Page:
ref:topbtw-3482.html/ 14 Ottobre 2022
Niente più pensionamento a 60 anni..
I reattori nucleari in esercizio fino a quando sono operativi in sicurezza. Oltre i 60 anni..
In Giappone avrebbero dovuto essere fermati circa 28 dei 33 impianti nucleari operativi.
Ma ormai tutto è cambiato..
Putin ha fatto comprendere l'importanza di una vera indipendenza energetica dal gas e dal petrolio importati per generare energia elettrica..
Ed il nucleare in confinamento di nuova generazione è la nuova via verso la libertà..
E' ora di seguirla..
Japan weighs scrapping 60-year life limit for nuclear reactors.
Under current rules, 28 of Japan's 33 nuclear reactors will stop operating by the end of the 2050s.
After the Fukushima nuclear disaster in 2011, Japan moved to bolster nuclear energy safety, including by imposing a 60-year life span
limit on reactors.
More than 10 years later, however, with energy prices soaring on Russia's invasion of Ukraine and the world moving away
from fossil fuels, Japan's Ministry of Economy, Trade and Industry is proposing ditching the cap altogether.
The move would allow reactors to extend their life span indefinitely as long as they are deemed safe by the nuclear watchdog.
A draft proposal by the Ministry of Economy, Trade and Industry would drop the cap altogether, allowing reactors to extend their life span
indefinitely as long as they are deemed safe by the Nuclear Regulation Authority.
The cap was introduced as the country tightened safety rules for nuclear reactors after the 2011 Fukushima disaster.
But with energy prices rising and the world moving away from fossil fuels, nuclear reactors are receiving renewed attention as a way
to ensure a stable supply of electricity with virtually no carbon emissions.
Under the plan, the economy ministry would decide whether to approve the extensions based on Japan's energy demand and progress on decarbonization.
Japanese law currently caps the life span of nuclear reactors at 40 years as a general rule, with an option for an extension of up to 20 years.
Utilities need to file for the extension with the Nuclear Regulation Authority, which took over the oversight of nuclear safety
standards from the economy ministry following the 2011 Fukushima disaster.
The new proposal includes legal amendments that would allow the ministry's involvement in the approval process.
The final say will remain with the Nuclear Regulation Authority.
Some in government are hesitant to scrap operating limits completely, given an agreement between the ruling coalition
and the opposition after the 2011 accident that nuclear reactor oversight should be kept separate from a government push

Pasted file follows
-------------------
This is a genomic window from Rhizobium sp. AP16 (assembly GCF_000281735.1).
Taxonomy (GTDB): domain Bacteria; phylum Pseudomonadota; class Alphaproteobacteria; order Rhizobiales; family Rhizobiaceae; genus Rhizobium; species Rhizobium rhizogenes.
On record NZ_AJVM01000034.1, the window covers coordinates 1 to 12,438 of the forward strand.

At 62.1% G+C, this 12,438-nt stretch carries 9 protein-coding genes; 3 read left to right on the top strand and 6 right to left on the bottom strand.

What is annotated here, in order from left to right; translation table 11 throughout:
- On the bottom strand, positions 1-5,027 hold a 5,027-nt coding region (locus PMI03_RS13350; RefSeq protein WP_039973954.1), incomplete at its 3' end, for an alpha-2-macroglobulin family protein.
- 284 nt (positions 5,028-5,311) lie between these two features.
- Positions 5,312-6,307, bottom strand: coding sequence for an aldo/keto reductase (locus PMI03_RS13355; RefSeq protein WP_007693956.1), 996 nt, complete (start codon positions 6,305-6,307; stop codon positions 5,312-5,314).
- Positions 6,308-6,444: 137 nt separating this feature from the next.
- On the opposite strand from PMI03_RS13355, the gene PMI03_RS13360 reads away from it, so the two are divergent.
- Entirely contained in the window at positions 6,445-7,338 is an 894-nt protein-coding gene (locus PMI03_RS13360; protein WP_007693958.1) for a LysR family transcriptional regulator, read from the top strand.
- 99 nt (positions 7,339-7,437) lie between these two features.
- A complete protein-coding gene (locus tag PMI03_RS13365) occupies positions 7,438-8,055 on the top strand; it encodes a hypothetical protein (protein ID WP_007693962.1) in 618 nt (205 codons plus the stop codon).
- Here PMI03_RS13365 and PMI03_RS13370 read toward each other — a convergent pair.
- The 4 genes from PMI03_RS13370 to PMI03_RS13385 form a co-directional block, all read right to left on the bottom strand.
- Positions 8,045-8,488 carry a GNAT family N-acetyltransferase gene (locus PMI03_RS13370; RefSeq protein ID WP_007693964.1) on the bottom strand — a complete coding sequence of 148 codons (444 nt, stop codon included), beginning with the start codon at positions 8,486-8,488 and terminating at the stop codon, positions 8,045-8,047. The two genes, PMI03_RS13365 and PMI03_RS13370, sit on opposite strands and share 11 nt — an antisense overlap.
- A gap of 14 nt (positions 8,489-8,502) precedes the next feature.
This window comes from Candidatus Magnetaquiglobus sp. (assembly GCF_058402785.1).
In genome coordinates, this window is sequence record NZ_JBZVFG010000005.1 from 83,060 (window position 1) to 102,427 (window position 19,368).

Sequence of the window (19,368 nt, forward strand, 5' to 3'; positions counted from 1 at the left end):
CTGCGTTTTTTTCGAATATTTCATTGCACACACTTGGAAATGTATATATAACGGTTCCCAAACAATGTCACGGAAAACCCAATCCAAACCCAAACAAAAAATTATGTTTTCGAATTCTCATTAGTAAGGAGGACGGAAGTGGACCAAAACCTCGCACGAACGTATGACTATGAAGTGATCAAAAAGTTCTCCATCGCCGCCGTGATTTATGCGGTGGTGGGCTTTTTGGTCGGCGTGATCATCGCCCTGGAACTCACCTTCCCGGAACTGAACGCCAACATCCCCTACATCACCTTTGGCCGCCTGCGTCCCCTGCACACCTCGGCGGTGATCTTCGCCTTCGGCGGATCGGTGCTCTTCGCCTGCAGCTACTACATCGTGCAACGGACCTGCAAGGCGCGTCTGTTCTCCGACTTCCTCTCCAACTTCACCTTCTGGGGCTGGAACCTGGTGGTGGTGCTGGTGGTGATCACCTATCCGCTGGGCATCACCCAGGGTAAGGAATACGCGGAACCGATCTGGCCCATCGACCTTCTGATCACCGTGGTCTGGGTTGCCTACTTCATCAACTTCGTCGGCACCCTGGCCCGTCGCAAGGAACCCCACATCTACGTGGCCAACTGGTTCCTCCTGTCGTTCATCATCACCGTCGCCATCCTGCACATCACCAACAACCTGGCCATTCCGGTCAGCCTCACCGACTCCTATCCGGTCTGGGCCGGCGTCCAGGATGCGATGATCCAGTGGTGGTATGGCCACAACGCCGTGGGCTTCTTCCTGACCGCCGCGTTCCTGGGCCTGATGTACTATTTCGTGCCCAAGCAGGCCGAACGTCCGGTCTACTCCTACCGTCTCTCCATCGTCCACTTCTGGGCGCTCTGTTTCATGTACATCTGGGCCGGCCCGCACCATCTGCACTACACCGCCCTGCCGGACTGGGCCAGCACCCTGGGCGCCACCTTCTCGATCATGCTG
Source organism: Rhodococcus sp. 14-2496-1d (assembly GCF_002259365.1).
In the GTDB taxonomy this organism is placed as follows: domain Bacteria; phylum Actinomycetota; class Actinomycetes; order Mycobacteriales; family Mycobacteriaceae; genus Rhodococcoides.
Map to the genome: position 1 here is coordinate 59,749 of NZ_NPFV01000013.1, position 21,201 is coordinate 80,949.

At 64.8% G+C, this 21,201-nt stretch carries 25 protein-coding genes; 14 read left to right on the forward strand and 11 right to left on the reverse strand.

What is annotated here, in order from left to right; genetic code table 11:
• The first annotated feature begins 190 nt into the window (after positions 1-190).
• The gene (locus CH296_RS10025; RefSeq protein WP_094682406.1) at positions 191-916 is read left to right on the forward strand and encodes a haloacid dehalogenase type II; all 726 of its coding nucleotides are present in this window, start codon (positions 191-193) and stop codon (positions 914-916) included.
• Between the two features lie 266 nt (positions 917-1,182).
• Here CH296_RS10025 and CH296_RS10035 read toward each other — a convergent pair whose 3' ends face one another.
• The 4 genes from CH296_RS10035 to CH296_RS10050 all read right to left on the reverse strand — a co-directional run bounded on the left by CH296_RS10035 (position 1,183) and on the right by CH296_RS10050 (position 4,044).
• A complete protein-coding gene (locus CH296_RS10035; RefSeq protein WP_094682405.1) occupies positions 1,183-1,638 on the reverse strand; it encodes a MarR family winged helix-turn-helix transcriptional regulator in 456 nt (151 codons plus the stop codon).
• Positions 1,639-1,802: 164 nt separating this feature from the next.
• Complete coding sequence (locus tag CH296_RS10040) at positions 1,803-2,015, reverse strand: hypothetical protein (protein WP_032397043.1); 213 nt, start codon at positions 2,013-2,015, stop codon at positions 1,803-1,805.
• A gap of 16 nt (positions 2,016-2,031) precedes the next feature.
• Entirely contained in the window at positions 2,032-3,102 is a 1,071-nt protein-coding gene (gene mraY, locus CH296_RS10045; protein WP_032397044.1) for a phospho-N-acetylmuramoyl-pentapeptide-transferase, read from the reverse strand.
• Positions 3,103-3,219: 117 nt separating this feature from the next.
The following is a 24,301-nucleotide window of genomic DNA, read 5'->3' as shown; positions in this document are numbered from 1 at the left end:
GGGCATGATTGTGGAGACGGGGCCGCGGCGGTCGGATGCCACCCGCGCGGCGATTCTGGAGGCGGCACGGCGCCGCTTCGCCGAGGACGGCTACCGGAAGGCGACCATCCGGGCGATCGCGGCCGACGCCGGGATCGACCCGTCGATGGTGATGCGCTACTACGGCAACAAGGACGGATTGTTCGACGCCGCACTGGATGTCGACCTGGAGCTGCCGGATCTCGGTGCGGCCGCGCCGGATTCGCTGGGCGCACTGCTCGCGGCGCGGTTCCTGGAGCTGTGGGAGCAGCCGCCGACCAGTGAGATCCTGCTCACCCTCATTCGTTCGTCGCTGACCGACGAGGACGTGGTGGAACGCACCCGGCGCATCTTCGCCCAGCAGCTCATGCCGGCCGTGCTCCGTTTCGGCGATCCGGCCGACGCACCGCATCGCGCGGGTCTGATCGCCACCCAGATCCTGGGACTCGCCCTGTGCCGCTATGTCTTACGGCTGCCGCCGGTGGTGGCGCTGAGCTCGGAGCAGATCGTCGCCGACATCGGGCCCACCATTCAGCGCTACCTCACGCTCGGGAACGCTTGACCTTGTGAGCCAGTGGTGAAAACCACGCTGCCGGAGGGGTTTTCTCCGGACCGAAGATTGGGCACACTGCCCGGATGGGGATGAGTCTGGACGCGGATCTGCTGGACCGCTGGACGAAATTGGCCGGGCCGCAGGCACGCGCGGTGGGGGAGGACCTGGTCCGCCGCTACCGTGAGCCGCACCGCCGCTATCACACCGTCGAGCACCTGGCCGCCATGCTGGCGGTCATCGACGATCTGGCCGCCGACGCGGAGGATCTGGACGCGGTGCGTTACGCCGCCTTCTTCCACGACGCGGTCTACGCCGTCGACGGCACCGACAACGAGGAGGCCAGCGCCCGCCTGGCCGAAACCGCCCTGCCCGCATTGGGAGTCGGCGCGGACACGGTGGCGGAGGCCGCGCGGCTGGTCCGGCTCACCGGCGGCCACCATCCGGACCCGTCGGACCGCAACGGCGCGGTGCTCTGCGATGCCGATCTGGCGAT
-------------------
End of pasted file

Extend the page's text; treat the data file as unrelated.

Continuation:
to promote nuclear power.
An alternative proposal would keep the 40- and 60-year limits, but stop counting the pause in the reactors' operations
following the 2011 disaster toward this total.
Japanese Prime Minister Fumio Kishida in August instructed the government to consider extending the life span of existing
reactors and approving the construction of new ones.
A final plan will be compiled by the government's green transformation council by the end of the year,
with relevant legal amendments to be submitted to parliament in 2023.
There are currently 33 nuclear reactors in Japan. Four have hit the 40-year mark and have been approved for an extension.
Without a change to the current rules, 13 reactors will stop operating by the end of the 2040s, and another 15 by the end of the 2050s.
Concerns over safety remain. Older reactors face a higher risk of accidents caused by wear and tear, since nuclear particles degrade metal
in pressure vessels and other components.
Concrete also deteriorates with age.
The extent of damage depends on the individual reactor, and some may require a fix after just a short amount of time.
The 60-year cap "does not make sense technologically, since reactors will not all reach their limit at the same time," former
Nuclear Regulation Authority Chairman Toyoshi Fuketa has said.
"We need to evaluate the safety of each reactor."
Utilities are currently required to inspect nuclear reactors every 10 years and create a management plan once they hit the 30-year mark.
This is then incorporated into the utilities' safety guidelines and approved by the Nuclear Regulation Authority.
The body will consider stricter oversight of these management plans, such as by ordering updates when necessary.
Utilities that invested heavily into their reactors to meet stricter safety regulations following the 2011 accident would benefit
from their continued operation.
But the idea faces strong opposition over safety concerns, and companies will need to be able to demonstrate that their older reactors are safe.
The Nuclear Regulation Authority will need to gain further screening capabilities as well.
"The older a reactor is, the harder it will be to prove it is safe," said Nuclear Regulation Authority Chairman Shinsuke Yamanaka.
The U.S. and some countries in Europe do not set a hard limit on the life span of nuclear reactors, allowing them
to operate as long as they pass safety screenings.
The U.K. and France are working to build new reactors as the war in Ukraine highlights the importance of energy security.
( Redazione - Nikkei )
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